• And the Canaanites take the LOWLANDS

  • In modern warfare, that would seem like an advantage

  • In ancient warfare, chariots were the advantage and they were now down in the lowlands

  • Numbers and Exodus were like MILITARY BOOT CAMP OR TRAINING for the Israelites

  • Now, IT’S SHOWTIME

  • Now was the time to put their faith INTO PRACTICE

  • The last words in Deuteronomy Ch 4 and 6 from Moses were that they had to live their lives that THERE WAS ONLY ONE GOD and they HAD TO TEACH THEIR CHILDREN THIS

  • Canaan was a land where they sacrificed children and intermarry

  • They go in and possess the land, but YET AGAIN they do not do what God commanded them to do

  • So we will have all kinds of interesting stories

  • This is the period where all of our questions are going to come about

  • Why did this happen?

  • Why did that happen?

  • I’m used to it after 81 days ;)

  • All of the land will be divided up among TRIBES

  • Go look at your maps in the back of the Great Adventure Bible (Or google it)

  • You won’t see any land for Joseph or the Levites

  • Why?

  • Joseph has two HALF-TRIBES (Pop Quiz!! Which were the two half tribes? EPHRAIM AND MANASSEH!)

  • The Levites did not have an inheritance of LAND

  • The Levites have 48 cities throughout the Land where they minister to the Israelites

  • The Lord said to the Levites that they wouldn’t have any land to inherit because GOD HIMSELF is their inheritance

  • The Israelites were isolated and protected in the wilderness

  • But now that they are about to enter the Promised Land, THEY MUST NOT FORGET GOD

  • That is why THEY MUST TEACH THEIR CHILDREN

  • This is why THEY MUST BE UNIQUE AMONG THE CANAANITES

  • The Israelites loved to intermingle with pagans

  • If this is going to be The Promised Land, the Israelites had to live in a certain way

  • You and I need to have a certain attitude when we read these stories

  • Do NOT approach these stories with CYNICISM OR SKEPTICISM

  • Approach these stories with FAITH AND TRUST (I understand it is difficult for some of us. You know what you need to do then, if you have difficulties? PRAY AND ASK GOD FOR UNDERSTANDING!)

  • We tend to approach Scripture from 2 attitudes

  • Some of us read these Scriptures and say, “God is on trial. I don’t like this. This doesn’t fit. This would not fly today. Ok, God, EXPLAIN YOURSELF! I’m finding you wanting in these stories”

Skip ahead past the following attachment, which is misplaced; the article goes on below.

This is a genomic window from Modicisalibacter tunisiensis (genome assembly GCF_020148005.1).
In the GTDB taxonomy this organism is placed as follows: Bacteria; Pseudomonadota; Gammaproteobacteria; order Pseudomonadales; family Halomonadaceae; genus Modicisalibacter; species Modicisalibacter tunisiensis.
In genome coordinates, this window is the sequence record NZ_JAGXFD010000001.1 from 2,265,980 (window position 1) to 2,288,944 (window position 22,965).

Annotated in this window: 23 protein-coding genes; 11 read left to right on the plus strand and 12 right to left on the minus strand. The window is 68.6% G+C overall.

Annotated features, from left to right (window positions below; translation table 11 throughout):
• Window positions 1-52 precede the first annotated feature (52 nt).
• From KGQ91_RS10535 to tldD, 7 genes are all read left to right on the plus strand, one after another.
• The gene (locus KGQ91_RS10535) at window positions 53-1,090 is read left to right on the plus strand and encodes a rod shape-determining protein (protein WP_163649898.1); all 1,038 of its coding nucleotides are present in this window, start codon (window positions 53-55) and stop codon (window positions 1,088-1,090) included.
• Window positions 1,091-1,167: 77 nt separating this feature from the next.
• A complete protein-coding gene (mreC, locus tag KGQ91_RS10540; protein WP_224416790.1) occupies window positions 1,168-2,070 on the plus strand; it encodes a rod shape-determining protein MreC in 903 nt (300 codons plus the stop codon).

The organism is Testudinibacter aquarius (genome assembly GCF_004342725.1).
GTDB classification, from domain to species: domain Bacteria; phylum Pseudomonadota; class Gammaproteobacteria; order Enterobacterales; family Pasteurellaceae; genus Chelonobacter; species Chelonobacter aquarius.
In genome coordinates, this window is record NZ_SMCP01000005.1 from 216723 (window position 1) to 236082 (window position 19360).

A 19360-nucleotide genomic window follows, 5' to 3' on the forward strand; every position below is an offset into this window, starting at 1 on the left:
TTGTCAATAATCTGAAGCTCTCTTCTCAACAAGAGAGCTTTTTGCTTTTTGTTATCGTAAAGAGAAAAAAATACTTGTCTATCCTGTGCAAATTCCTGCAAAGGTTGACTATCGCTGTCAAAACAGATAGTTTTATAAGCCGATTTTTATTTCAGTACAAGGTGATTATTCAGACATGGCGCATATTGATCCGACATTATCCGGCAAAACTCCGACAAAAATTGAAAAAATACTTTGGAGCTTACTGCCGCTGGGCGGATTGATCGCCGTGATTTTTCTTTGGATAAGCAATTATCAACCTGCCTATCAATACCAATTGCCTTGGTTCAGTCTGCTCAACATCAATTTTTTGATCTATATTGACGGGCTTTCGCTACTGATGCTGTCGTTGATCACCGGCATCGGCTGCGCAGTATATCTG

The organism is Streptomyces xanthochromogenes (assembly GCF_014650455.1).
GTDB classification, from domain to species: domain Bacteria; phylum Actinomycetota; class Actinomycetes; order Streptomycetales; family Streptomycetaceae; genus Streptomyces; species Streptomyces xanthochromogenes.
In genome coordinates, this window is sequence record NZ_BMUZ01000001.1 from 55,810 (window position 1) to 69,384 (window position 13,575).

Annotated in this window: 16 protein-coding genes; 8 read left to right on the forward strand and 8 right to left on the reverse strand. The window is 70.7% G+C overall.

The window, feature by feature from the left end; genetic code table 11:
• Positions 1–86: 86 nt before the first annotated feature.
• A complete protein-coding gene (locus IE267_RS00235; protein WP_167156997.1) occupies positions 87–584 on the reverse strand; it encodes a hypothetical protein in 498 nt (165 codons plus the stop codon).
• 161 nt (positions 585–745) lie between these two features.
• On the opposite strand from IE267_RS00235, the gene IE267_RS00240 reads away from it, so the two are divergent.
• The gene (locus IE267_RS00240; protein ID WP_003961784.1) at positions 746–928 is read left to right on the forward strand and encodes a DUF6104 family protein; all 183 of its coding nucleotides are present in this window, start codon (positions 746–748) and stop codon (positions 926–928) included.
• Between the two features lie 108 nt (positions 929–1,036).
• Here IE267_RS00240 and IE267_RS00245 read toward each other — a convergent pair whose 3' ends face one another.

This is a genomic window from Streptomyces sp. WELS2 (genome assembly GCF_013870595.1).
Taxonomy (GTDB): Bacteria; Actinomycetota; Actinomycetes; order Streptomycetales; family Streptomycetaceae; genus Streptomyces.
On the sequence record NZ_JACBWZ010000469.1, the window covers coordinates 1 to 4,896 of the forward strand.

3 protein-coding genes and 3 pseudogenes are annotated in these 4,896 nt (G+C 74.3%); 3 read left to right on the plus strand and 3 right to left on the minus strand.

• ORRRRR

  • Approach it like St. Thomas suggests

  • God is not ARBITRARY

  • Approach these scriptures from TRUST

  • “I KNOW that God is FAITHFUL.”

  • “I KNOW that God is MERCIFUL.”

  • “I KNOW that God is JUST.”

  • St. Augustine says, “If I can’t understand it, I have to dwell here a little longer until I can SEE what I NEED TO SEE.”

  • Your perspective when it comes to these stories WILL BE CHALLENGED

  • Remember, THIS WAS WRITTEN FOR YOU!

  • This was written TO ENCOURAGE YOU!

  • This is ULTIMATELY ABOUT YOU!

  • What happens to Israel certainly happens to us

  • “PLEASE, LORD, MAY OUR RESPONSE BE ONE OF FAITHFULNESS BECAUSE WE HAVE LEARNED ABOUT JESUS CHRIST!”

  • What is your attitude going to be as you read these stories?

  • DO NOT STOP READING!

  • The Blessings and the Curses (Ok, Fr. Mike is about to drop some knowledge)

  • Some people did not like this part

  • If you were FAITHFUL you had BLESSINGS

  • If you were UNFAITHFUL you had CURSES

  • It seemed that God was trying to instill “THE FEAR OF GOD” in them

  • It seemed that God was trying to BUY THEIR AFFECTION OR FAITH

  • When you KEEP READING, the very next day in fact, Moses said that God visits those curses on the unfaithful SO THEY COULD REPENT

  • It is NEVER about the curses

  • The END IS NEVER MEANT TO BE DESTRUCTION

  • The End is that God allows these curses and destruction to be upon the unfaithful SO THEY COULD REPENT AND TURN BACK TO GOD

  • This is what we will see, a cycle of UNFAITHFULNESS and then DESTRUCTION and then REPENTANCE

  • Joshua looks at the landscape and what the choices they have out there, “AS FOR ME AND MY HOUSE, WE ARE GOING TO SERVE THE LORD” (BAM!!!!!)

  • This is the question we should ask of ANYONE who reads the Bible

  • Who are you going to serve?

  • WHO???

  • This leads into the next book, the Book of Judges